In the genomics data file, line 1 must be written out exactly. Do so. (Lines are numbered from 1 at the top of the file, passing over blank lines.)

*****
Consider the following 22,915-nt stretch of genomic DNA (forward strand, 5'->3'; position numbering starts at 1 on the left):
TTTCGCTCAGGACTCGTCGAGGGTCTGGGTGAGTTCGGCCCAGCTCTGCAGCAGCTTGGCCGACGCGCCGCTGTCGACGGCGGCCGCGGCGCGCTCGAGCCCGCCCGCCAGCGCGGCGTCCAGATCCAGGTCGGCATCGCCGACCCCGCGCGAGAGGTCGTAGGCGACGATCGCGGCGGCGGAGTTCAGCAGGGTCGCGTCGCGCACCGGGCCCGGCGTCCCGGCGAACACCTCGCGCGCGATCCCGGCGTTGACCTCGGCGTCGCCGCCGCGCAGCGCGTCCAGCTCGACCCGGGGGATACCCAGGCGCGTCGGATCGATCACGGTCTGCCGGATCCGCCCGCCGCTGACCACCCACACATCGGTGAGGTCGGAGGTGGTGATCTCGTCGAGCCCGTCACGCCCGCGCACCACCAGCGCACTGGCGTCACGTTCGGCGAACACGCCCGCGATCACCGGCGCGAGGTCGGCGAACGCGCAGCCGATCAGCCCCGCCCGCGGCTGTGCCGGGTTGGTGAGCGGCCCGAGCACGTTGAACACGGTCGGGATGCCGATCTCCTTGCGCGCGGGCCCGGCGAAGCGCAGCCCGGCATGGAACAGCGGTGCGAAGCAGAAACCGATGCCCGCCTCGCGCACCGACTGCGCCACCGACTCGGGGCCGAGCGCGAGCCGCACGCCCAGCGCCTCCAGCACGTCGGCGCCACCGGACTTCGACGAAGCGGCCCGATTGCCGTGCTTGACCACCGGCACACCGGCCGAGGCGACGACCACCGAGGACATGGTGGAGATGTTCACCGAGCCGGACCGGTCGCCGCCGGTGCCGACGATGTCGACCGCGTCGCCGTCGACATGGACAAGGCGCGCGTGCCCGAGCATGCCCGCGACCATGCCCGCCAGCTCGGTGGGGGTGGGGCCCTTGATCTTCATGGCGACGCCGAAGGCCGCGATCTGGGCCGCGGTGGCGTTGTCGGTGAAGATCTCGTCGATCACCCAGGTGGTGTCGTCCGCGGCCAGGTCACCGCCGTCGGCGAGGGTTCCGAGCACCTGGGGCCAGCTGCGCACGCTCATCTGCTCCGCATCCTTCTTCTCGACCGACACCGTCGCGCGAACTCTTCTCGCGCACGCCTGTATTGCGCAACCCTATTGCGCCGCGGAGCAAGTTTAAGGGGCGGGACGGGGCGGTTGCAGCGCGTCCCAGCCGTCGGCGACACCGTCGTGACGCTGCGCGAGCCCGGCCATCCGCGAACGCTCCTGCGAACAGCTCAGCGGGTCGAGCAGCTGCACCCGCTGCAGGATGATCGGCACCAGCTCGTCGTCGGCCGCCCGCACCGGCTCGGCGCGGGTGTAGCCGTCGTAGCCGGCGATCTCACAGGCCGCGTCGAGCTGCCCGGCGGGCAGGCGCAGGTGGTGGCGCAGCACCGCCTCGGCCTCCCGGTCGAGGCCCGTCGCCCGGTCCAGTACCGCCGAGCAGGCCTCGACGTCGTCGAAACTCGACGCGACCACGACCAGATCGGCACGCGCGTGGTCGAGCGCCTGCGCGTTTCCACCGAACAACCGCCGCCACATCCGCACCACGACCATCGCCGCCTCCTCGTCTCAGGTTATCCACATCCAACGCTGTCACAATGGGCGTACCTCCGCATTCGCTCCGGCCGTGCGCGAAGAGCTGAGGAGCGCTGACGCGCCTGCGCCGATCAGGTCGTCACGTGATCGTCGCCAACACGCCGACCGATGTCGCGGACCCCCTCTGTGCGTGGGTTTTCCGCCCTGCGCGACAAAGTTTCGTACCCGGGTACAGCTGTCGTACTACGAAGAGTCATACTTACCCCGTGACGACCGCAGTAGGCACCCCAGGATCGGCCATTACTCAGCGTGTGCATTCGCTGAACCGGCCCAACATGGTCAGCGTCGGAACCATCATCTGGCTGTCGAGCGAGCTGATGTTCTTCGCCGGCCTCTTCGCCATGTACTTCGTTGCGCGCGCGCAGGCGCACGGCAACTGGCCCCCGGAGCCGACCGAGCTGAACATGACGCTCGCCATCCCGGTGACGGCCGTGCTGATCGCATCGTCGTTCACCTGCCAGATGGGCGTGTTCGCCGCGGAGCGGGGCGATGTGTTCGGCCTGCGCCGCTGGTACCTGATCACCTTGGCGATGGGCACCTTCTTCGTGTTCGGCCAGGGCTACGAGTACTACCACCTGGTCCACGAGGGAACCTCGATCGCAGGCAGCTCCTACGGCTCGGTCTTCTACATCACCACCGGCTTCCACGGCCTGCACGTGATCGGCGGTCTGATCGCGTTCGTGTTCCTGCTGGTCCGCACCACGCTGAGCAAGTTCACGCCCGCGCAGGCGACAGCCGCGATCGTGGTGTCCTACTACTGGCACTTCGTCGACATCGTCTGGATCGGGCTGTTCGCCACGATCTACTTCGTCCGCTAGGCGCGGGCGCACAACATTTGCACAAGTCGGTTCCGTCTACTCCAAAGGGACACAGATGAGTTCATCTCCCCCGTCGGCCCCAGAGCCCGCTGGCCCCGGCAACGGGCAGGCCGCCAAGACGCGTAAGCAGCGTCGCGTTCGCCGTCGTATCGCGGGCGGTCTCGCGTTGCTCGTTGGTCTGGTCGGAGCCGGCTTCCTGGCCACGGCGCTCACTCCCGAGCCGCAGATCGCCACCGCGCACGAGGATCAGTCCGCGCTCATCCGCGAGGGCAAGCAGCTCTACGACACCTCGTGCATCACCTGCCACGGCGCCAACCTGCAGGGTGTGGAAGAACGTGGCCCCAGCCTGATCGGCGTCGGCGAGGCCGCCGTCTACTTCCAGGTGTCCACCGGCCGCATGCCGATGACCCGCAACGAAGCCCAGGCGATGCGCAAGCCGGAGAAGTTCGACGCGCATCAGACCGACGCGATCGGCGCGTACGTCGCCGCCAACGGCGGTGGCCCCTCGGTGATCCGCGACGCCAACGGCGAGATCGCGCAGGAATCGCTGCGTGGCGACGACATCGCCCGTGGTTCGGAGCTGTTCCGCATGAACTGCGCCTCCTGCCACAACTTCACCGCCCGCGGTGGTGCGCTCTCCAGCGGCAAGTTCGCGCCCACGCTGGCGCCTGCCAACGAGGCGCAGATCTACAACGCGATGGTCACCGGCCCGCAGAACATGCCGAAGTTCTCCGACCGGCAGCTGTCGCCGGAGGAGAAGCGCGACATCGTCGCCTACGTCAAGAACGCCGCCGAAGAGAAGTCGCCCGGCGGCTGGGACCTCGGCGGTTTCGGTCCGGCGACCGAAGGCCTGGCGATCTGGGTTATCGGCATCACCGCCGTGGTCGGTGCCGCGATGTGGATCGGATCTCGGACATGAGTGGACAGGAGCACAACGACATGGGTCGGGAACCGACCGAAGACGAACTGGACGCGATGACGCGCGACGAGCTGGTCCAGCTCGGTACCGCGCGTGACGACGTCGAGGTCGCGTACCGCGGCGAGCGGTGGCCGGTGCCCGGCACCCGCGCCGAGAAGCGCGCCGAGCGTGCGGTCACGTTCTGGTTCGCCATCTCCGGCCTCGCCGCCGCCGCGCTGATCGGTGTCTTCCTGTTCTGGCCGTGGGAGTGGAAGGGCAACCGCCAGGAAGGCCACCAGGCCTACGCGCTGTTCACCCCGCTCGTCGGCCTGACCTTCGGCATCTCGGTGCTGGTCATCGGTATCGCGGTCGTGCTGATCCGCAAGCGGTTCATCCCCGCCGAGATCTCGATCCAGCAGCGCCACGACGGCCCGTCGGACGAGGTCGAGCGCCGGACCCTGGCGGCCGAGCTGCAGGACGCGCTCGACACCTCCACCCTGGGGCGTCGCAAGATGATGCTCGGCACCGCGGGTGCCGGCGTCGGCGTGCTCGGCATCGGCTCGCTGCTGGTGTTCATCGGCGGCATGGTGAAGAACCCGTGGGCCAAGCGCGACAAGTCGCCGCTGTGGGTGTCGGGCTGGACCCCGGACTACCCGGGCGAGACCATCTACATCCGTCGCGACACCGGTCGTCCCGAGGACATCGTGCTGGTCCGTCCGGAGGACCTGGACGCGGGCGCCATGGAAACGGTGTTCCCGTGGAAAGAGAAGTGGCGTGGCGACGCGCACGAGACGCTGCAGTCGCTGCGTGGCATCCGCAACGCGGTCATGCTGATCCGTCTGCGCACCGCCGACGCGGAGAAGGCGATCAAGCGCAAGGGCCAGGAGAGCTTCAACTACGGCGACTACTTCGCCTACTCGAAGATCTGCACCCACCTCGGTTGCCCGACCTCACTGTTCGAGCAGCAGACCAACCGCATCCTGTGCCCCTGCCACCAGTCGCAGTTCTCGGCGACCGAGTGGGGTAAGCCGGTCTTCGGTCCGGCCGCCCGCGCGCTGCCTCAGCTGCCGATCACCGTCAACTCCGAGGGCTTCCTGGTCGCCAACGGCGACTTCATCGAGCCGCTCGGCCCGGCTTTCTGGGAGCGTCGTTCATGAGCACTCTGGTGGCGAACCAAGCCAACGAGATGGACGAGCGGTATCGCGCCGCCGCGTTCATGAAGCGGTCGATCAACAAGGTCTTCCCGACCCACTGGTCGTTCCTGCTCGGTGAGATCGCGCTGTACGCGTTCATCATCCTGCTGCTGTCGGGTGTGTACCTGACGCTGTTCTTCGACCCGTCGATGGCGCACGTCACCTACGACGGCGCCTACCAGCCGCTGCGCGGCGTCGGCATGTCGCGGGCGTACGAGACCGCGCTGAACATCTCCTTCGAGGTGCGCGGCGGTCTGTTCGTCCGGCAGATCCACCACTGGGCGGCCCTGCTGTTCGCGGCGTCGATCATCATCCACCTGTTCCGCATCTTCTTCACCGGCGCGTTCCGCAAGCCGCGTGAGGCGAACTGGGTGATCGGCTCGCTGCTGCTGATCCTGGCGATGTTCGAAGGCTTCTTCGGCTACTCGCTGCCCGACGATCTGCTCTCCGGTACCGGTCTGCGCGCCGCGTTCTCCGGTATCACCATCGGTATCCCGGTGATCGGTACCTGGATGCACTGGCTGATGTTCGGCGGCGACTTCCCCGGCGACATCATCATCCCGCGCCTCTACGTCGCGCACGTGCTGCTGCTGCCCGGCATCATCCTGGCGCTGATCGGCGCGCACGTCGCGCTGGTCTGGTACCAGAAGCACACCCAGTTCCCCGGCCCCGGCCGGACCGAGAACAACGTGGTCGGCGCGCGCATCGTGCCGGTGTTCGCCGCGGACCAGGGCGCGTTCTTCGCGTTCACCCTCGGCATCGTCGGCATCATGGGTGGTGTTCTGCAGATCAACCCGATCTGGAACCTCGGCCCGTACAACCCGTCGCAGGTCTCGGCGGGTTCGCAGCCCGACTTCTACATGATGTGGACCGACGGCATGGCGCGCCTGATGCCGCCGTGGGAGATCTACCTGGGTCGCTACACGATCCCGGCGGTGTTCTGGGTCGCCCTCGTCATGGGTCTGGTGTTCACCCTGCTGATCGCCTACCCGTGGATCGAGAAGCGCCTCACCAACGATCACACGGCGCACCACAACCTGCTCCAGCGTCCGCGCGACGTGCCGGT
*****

Consider the following 22,915-nt stretch of genomic DNA (forward strand, 5'->3'; position numbering starts at 1 on the left):